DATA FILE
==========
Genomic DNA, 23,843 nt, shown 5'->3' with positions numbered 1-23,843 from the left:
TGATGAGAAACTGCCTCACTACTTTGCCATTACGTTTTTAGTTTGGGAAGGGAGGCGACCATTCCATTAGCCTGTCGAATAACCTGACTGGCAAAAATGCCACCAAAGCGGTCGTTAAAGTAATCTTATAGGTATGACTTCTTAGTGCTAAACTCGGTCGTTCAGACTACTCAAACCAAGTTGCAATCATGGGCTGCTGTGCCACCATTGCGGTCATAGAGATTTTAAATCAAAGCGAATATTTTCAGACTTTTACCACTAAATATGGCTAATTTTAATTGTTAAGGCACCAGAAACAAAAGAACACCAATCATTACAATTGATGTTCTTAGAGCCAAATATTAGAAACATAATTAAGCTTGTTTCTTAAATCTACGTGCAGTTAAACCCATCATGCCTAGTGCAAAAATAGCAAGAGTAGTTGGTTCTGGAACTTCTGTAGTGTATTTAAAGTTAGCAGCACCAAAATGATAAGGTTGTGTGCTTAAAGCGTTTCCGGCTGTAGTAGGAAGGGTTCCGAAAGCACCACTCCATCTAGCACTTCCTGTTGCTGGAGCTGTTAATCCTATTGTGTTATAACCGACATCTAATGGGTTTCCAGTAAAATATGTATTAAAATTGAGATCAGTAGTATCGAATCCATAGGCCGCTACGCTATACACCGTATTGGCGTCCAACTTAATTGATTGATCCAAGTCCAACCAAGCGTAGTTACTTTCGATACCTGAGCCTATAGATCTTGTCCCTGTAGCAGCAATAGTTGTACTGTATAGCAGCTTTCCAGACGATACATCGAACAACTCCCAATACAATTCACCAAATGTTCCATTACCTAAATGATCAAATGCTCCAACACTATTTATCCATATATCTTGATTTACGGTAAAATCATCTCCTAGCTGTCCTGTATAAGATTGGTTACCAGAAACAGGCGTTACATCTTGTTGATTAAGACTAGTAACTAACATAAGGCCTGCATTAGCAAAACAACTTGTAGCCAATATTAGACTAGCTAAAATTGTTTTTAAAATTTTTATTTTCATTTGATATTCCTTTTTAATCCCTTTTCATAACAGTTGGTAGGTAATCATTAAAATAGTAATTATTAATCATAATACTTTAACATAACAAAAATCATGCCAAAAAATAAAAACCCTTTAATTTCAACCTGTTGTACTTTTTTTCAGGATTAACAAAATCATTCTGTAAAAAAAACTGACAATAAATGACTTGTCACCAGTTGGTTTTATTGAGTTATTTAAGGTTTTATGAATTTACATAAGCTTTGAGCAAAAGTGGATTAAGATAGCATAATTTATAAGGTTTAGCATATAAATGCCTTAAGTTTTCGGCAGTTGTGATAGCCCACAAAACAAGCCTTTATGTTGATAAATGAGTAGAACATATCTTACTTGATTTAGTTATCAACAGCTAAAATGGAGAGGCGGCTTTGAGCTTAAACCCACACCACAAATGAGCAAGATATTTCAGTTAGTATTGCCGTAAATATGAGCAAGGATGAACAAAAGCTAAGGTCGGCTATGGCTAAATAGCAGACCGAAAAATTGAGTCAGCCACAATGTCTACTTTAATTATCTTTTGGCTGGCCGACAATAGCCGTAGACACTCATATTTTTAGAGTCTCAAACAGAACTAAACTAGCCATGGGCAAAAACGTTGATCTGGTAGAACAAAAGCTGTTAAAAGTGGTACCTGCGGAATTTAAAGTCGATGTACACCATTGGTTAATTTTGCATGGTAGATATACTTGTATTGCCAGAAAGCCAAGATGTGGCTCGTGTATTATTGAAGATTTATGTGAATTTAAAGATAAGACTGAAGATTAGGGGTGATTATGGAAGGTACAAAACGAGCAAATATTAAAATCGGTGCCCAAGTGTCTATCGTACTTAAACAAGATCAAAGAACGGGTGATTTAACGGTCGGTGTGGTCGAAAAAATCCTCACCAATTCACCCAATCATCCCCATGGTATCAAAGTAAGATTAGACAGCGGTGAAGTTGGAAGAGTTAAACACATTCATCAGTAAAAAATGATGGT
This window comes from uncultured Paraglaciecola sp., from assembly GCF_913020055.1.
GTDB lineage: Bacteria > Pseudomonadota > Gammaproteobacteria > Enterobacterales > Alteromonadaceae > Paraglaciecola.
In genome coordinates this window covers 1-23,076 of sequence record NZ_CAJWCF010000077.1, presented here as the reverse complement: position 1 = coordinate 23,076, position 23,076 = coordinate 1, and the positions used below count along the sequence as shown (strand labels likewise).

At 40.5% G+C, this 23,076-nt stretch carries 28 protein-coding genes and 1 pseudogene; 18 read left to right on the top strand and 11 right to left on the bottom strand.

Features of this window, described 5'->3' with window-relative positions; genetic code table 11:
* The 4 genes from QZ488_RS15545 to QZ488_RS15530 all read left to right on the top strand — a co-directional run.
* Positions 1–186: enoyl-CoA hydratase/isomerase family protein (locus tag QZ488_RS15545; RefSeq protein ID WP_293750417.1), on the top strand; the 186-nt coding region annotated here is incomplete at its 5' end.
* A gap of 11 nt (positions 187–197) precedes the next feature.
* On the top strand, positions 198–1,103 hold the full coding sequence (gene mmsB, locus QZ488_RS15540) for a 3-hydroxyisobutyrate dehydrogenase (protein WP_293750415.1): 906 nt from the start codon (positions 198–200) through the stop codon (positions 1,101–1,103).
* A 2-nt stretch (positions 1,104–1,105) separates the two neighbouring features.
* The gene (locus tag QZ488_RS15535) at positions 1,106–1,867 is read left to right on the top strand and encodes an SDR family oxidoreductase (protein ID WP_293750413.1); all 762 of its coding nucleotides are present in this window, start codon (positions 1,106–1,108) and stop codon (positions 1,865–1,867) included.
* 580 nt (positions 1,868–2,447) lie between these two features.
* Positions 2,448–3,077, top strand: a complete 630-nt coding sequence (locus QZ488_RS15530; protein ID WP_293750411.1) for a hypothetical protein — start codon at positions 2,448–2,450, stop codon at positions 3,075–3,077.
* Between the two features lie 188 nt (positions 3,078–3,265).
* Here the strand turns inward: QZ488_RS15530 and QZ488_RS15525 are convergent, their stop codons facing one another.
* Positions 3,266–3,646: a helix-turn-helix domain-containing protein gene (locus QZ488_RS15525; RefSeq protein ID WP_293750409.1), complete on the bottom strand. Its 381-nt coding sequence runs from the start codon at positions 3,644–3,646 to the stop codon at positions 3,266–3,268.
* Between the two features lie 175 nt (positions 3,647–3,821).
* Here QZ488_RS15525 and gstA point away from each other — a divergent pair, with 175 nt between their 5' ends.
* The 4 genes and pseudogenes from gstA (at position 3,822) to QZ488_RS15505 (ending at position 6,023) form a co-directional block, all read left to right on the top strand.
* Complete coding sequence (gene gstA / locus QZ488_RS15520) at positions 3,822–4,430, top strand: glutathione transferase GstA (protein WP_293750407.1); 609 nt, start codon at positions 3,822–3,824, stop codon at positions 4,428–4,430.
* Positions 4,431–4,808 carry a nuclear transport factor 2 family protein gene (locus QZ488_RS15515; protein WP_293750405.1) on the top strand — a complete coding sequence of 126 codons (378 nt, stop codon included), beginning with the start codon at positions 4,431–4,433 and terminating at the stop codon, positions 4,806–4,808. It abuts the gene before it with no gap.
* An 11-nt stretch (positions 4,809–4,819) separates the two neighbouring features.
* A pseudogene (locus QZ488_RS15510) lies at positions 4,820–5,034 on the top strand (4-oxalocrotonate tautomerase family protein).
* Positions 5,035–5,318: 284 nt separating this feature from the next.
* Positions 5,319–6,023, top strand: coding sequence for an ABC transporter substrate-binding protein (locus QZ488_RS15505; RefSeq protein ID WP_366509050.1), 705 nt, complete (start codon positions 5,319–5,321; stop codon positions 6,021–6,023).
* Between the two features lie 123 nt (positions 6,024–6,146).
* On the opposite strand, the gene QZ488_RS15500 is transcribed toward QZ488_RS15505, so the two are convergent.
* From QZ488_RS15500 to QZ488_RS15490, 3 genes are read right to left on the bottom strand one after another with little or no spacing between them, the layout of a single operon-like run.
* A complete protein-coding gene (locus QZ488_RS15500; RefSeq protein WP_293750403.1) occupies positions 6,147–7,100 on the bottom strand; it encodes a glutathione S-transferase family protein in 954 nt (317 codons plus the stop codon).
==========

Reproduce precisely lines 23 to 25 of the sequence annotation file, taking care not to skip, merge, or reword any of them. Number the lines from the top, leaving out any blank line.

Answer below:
* Positions 4,431–4,808 carry a nuclear transport factor 2 family protein gene (locus QZ488_RS15515; protein WP_293750405.1) on the top strand — a complete coding sequence of 126 codons (378 nt, stop codon included), beginning with the start codon at positions 4,431–4,433 and terminating at the stop codon, positions 4,806–4,808. It abuts the gene before it with no gap.
* An 11-nt stretch (positions 4,809–4,819) separates the two neighbouring features.
* A pseudogene (locus QZ488_RS15510) lies at positions 4,820–5,034 on the top strand (4-oxalocrotonate tautomerase family protein).